- I am accountable to my husband and my amazing boys. I could not do this job without them. They truly sacrifice so much because they know this job is my passion. Being a parent has made me much more sensitive to the parents of my students helping me to realize we all send the best children we have, and we are doing all that we know to do. My family has stood up and cheered for me when the rest of the world was silent. I want them to know that nothing I do would be possible without their love and support.
- I am accountable to my students. I know this would seem obvious, but here is where the accountability becomes especially complex. I am accountable to these eyes that look up at me each day with hope as they say “Good morning, Mrs. Stuart” with hope for the future. I am responsible for stepping out of my comfort zone to put on the performance of my life each Friday to sing, dance and celebrate their successes (even if it means playing air guitar). I am responsible “no excuses” and must teach them the power of education. I am accountable for making sure that each one of them is a literate problem solver ready to go to college if they choose. I must make sure that they have the instruction that teaches them how to think and make real-life connections while also preparing them to answer abstract applications on standardized tests. I have to know them as individuals, know their needs, tell them what they need to hear and not just what they want to hear, all while loving them unconditionally. I am accountable for putting them on a path of success.
- I am accountable to my God. He has given me gifts and talents that I am responsible for using for the purpose He intended. My actions must show His love and care for others so that others can see Him through me. He has charged me with this mission. Some day, I know I will answer directly for my choices.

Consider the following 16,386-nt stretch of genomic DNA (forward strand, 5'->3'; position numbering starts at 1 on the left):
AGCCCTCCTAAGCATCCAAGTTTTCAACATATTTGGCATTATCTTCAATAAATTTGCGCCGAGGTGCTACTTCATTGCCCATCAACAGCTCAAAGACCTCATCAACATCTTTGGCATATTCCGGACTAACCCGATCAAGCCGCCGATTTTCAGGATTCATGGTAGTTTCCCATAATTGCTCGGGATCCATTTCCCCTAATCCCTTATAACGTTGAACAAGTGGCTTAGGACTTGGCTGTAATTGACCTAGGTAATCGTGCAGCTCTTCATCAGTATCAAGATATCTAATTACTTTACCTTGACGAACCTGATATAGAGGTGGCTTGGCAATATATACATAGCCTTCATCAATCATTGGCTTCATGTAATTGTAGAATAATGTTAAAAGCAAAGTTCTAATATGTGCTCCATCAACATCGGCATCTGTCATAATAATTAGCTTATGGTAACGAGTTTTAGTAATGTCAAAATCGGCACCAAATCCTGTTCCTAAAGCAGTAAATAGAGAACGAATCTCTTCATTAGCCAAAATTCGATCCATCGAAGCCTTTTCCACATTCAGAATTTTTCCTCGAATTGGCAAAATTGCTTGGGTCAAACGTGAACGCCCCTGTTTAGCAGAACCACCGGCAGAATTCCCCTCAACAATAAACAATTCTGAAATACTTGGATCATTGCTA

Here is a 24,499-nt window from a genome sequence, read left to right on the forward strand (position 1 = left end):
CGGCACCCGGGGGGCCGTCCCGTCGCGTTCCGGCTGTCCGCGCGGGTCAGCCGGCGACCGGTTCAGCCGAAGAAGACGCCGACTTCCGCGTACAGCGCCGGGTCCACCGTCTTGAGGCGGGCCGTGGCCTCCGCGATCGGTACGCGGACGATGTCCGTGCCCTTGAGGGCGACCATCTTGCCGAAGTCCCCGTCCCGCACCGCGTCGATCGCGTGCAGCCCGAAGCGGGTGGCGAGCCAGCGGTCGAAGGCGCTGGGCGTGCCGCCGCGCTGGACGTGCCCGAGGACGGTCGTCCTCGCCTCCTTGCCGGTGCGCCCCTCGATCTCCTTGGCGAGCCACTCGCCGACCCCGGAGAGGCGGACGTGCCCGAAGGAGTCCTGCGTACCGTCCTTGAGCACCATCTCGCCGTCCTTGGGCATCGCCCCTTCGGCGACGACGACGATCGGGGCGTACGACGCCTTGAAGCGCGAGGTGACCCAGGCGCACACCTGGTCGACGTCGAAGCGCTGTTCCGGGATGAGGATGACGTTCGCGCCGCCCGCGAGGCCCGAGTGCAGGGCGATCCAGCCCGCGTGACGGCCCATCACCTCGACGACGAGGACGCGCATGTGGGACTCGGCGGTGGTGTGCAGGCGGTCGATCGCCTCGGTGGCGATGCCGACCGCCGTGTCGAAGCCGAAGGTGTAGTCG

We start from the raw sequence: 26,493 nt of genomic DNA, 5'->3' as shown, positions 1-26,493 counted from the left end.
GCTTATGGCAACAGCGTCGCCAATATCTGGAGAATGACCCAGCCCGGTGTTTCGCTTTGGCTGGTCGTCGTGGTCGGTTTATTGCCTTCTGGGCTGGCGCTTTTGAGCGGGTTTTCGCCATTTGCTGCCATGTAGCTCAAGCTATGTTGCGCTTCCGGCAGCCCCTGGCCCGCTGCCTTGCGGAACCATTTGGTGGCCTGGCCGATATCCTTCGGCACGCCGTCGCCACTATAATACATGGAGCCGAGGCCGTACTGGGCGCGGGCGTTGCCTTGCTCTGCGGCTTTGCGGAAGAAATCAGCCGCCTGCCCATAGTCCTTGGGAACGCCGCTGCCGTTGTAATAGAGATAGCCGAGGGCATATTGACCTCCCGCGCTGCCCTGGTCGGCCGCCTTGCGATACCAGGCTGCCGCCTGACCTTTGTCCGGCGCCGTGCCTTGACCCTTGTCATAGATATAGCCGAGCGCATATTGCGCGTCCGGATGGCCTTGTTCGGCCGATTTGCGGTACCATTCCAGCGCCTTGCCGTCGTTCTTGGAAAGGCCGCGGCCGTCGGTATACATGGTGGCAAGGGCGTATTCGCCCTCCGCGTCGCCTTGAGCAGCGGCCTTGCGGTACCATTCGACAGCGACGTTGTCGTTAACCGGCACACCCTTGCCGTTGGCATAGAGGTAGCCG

The truth is I think all educators feel the same way and do the best they know when trying to accomplish this accountability. We all enter education with a passion for making a difference. We know it will not be easy.
While I don’t think pointing fingers is the answer, here is where I think we need “stronger accountability”:
- Legislators need more accountability for spending time in schools investigating education first hand before passing blanket laws with no direct knowledge or considering the unintended consequences of their actions.
- The Media needs more accountability for reporting the negative situations about schools in a disproportionate way. There are way more good things going on in public schools than reported. It may get people’s attention, but it skews public opinion in harmful ways.
- Special Interest Groups need more accountability for the claims they make about public education. Those who profit from less funding for schools and more funding for testing need accountability for their actions. People like Mr. Hammond make statements with skewed data and half-stories that create fear and panic in the public. I suspect his reasons are self-serving and not for the good of public education, student, or their families.
- School districts that over-emphasize standardized tests need more accountability. There are those districts that have decided to make their mark on the world by commanding high performance on tests without a balance in quality instruction. “High scores at any cost” is the motto. It works for a while, but when people fear for their jobs and desperation sets in, they will do anything for test defined “success.” I believe this is what happened in Atlanta. I am grateful that I do not work for one of these districts, but they are out there. Anyone who abuses data needs stronger accountability for the harm they incite.
Finally, I guess educators do need stronger accountability, but not for what you might think. We need more accountability for standing up and telling our story to the public. We need to speak loudly enough to have a say in the policies that affect us.
I hope that it is clear that I am not opposed to accountability. I am not opposed to testing. I know without a doubt that if I am preparing students in meaningful ways, this will translate to success on standardized tests, but more importantly success in the real world. I just think that sometimes we throw around the concept of increased “accountability” without exploring it more deeply. Even with testing, we have to examine what these tests can and cannot tell us about how students are growing and the variables that played into the results.
In my twenty-four years of being an educator, I have learned that being accountable for the lives of those you serve is anything but simple. My work cannot be defined by a single word or category. Sometimes I succeed. Sometimes I fail. No matter what, I try to get better every day because student success is my obsession. James 3:1 says ‘Not many of you should become teachers, my fellow believers, because you know that we who teach will be judged more strictly.” I don’t think you can get any more accountable than that.